July 8th, 2010

An experiment in eating

I decided recently that I was sort of horrified by the things that I ate, and I wanted to do something about it. My body was also encouraging me in a variety of ways to make less of it. I love good food, but I'm profoundly lazy... when left to my own devices, I'll eat all sorts of crappy prepared stuff. I've never really learned to acquire and use fresh food in reasonable ways, and it was time for me to learn.

Michael Pollan, noted author of The Omnivore's Dilemma and In Defense of Food, said something a while ago that stuck with me. "Eat Food. Not too much. Mostly plants." It is his most famous quote and for a very good reason-- it's wise advice.  The other one is not to eat things that your grandmother wouldn't recognize as food.  Neither of my oh-so-midwestern grandmothers would have contemplated eating sushi, so I'm using a broad definition of someone's grandmother rather than specifically my own.

Armed with this, I decided to create an eating experiment for myself. The experiment would start on July 6, and run through the end of July when I depart for BARGE. That's a short enough time period to not be insurmountably daunting, but long enough to get into the groove.

My rules for myself are, basically:
  • Don't be stupid.
  • Eat real food, not food products.
  • Avoid chemical-laden foods, artificial sweeteners, reduced fat foods that substitute god-knows-what, etc.
  • Especially, no HFCS.  None, nada. 
  • No prepared foods, except on dining out occasions, and in those cases be cautious.
  • Some packaged stuff is OK-- bread, crackers, condiments-- as long as they conform to the above rules.
  • Shortcut foods are OK as long as they're made of food, e.g. frozen pre-grilled chicken breasts, egg whites in a carton.
  • Eat mostly vegetables, fruits, lean meats, dairy, and some rice/grains.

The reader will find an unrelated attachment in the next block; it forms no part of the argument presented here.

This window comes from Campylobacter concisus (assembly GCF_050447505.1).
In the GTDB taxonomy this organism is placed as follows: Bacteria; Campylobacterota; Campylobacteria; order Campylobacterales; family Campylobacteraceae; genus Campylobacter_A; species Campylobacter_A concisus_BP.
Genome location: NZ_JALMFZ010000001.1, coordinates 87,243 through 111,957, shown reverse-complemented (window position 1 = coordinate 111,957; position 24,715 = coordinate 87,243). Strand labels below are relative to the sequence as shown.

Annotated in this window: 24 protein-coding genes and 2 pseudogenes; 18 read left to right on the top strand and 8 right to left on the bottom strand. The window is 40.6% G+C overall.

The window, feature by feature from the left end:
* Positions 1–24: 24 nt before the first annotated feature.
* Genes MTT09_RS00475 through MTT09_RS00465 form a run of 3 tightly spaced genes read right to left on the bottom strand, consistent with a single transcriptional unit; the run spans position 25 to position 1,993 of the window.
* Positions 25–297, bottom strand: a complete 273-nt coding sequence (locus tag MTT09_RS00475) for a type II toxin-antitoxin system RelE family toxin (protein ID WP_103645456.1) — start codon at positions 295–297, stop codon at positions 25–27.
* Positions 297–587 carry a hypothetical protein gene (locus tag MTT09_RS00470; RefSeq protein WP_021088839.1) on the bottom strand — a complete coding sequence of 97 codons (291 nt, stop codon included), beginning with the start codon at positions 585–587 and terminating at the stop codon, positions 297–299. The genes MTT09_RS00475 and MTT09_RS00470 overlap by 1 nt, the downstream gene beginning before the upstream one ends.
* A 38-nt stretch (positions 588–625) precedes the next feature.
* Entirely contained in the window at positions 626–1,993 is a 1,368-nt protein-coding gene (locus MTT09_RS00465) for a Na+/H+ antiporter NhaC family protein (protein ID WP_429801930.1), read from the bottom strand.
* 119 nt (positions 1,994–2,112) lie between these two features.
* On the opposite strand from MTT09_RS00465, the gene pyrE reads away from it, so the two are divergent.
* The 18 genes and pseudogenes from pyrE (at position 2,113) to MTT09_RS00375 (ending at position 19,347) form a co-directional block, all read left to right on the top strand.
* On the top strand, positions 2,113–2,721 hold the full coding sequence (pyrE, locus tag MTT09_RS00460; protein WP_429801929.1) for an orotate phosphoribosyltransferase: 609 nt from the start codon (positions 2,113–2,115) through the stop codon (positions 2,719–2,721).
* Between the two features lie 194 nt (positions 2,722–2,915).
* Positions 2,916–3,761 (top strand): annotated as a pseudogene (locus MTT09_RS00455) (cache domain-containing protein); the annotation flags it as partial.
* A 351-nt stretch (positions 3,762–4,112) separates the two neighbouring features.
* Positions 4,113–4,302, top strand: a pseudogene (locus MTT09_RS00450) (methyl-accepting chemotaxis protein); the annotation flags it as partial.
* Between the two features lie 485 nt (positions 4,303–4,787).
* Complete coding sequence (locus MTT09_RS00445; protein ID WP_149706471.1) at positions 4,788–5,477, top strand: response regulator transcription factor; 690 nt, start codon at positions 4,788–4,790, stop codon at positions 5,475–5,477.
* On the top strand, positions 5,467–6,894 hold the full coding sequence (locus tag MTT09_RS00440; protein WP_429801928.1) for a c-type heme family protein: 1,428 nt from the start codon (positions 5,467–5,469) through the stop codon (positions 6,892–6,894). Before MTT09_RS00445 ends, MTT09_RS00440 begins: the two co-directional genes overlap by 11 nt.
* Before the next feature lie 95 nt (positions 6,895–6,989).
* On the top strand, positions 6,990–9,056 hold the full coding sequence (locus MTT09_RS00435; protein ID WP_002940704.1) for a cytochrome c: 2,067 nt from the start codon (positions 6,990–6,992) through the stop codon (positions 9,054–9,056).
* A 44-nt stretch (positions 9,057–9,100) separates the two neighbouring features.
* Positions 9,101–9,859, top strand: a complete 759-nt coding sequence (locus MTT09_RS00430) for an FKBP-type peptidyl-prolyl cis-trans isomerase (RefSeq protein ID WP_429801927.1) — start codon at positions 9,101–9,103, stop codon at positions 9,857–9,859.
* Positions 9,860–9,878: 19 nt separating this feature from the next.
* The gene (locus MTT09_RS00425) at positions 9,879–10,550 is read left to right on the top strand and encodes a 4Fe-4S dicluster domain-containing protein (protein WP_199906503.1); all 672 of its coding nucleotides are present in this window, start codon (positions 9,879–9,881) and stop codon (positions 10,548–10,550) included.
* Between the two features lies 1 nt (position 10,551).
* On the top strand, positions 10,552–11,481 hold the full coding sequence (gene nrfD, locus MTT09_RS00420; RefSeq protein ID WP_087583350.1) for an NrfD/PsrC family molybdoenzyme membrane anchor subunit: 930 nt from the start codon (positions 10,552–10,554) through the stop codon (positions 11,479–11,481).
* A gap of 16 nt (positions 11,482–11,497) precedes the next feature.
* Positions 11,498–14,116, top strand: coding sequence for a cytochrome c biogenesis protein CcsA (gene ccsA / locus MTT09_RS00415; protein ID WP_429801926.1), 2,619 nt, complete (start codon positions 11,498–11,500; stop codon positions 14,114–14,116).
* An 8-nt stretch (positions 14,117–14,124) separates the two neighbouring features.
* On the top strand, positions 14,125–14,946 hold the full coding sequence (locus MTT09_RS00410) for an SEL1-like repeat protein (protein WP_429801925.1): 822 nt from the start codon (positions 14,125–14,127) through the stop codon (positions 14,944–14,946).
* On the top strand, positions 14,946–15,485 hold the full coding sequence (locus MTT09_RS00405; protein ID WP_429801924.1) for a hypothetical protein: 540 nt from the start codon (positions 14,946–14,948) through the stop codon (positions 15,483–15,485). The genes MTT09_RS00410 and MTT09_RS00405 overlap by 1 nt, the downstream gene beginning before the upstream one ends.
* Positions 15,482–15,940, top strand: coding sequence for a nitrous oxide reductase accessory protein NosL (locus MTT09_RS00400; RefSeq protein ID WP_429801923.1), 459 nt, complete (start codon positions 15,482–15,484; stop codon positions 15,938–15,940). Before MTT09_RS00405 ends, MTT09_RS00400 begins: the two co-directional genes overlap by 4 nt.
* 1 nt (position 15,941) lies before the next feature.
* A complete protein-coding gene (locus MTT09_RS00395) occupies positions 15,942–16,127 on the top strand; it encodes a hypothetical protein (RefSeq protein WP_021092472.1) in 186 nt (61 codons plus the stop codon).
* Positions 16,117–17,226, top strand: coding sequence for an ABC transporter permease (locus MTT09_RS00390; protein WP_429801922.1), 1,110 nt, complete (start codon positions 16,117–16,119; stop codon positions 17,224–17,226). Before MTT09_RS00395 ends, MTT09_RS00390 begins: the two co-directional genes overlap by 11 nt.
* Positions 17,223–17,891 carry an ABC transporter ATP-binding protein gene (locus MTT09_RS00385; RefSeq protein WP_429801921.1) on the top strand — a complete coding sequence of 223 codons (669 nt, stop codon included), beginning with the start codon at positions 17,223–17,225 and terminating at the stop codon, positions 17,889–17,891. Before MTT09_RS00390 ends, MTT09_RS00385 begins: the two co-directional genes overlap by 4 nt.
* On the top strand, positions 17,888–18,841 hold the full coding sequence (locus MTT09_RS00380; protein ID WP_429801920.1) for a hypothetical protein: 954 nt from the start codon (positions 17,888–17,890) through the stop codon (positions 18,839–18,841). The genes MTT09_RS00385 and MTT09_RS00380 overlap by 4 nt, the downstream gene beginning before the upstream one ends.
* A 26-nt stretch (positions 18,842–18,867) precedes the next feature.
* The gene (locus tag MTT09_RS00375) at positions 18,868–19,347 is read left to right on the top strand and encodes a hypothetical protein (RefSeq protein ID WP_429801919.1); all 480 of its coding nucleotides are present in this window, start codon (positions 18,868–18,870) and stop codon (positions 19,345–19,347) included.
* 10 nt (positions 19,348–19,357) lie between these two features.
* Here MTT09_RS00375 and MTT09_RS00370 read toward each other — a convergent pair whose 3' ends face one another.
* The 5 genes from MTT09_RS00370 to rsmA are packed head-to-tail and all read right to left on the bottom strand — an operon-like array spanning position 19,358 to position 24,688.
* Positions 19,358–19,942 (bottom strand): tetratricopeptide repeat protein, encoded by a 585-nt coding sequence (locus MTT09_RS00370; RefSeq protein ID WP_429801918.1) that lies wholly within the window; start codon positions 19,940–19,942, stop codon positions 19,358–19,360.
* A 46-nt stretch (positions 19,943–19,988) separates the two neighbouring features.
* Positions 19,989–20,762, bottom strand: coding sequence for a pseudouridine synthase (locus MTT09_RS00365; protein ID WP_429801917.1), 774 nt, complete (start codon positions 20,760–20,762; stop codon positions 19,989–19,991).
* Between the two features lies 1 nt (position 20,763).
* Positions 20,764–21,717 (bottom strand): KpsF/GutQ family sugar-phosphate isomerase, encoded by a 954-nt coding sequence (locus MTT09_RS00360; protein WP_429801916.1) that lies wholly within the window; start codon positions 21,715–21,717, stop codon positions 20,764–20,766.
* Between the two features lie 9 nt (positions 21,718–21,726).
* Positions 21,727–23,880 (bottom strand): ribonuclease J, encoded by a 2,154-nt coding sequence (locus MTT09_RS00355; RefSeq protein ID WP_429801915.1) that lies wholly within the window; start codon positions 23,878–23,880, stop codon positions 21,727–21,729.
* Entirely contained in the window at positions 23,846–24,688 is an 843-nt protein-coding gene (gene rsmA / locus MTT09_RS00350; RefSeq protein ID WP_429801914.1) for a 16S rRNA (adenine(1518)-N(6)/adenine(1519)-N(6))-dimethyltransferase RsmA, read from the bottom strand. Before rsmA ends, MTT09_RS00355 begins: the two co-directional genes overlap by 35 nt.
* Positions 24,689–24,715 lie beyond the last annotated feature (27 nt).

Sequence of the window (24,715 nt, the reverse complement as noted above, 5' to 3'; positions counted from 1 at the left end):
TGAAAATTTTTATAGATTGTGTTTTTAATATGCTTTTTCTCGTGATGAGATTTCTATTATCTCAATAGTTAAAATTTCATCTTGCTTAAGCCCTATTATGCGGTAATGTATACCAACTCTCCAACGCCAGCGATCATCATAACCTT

• Try to keep it at around 1000 calories/day, with the expectation of actually hitting 1200/day.
Doing this during the summer makes my life easier and much more pleasant-- I had a grand good time at the farmers market last Sunday stocking up on things.

I knew that I'd have to make it easy for myself to stick with this, so I spent some time plotting out a list of quick-and-dirty things that I could make, along with approximate calorie counts for them, and then making sure I had the ingredients I needed.  My work lunches this week are a mostly-egg-white frittata with caramelized onions, asparagus, and goat cheese, and some sort of fruit.  I have baby carrots around to snack on.  Plain yogurt is a staple.  Heirloom tomatoes are in season, so I made a big tomato salad with onions, cider vinegar, sugar, and a little bit of olive oil, and that salad shows up at dinner.  I'll also make roasted tomato soup at some point.  Another side dish that has been making an appearance is a slight take-off on Mexican elote-- I use organic frozen corn, crema, cotija cheese, lime juice, and ground chilis. 

Tonight I was at about 900 calories, so I treated myself to dessert-- a single-serving blueberry crisp made with berries I got at the market last weekend. I used butter and agave nectar in the topping, and it was still only 150 calories.

Note that many of the usual diet things aren't up there-- no diet soda, no artificial sweeteners, no diet shakes, no low-fat cheeses,, etc.  I have no interest in eating any of that garbage.  I want my food to come from plants and animals, not a beaker.

So far so good.  I can see where I might be able to build the right habits and routines, and I'm actually enjoying the things I'm eating.  I want to figure out how to make some stuff that I can freeze for later, so i don't always have to be on top of my game.  Soups are definitely on the list but I'll have to figure out what else.

There were bagels in the office today, and I contemplated having half of one as an afternoon snack.   Guess what?  Noah's has HFCS in at least some of their bagels.  Ick!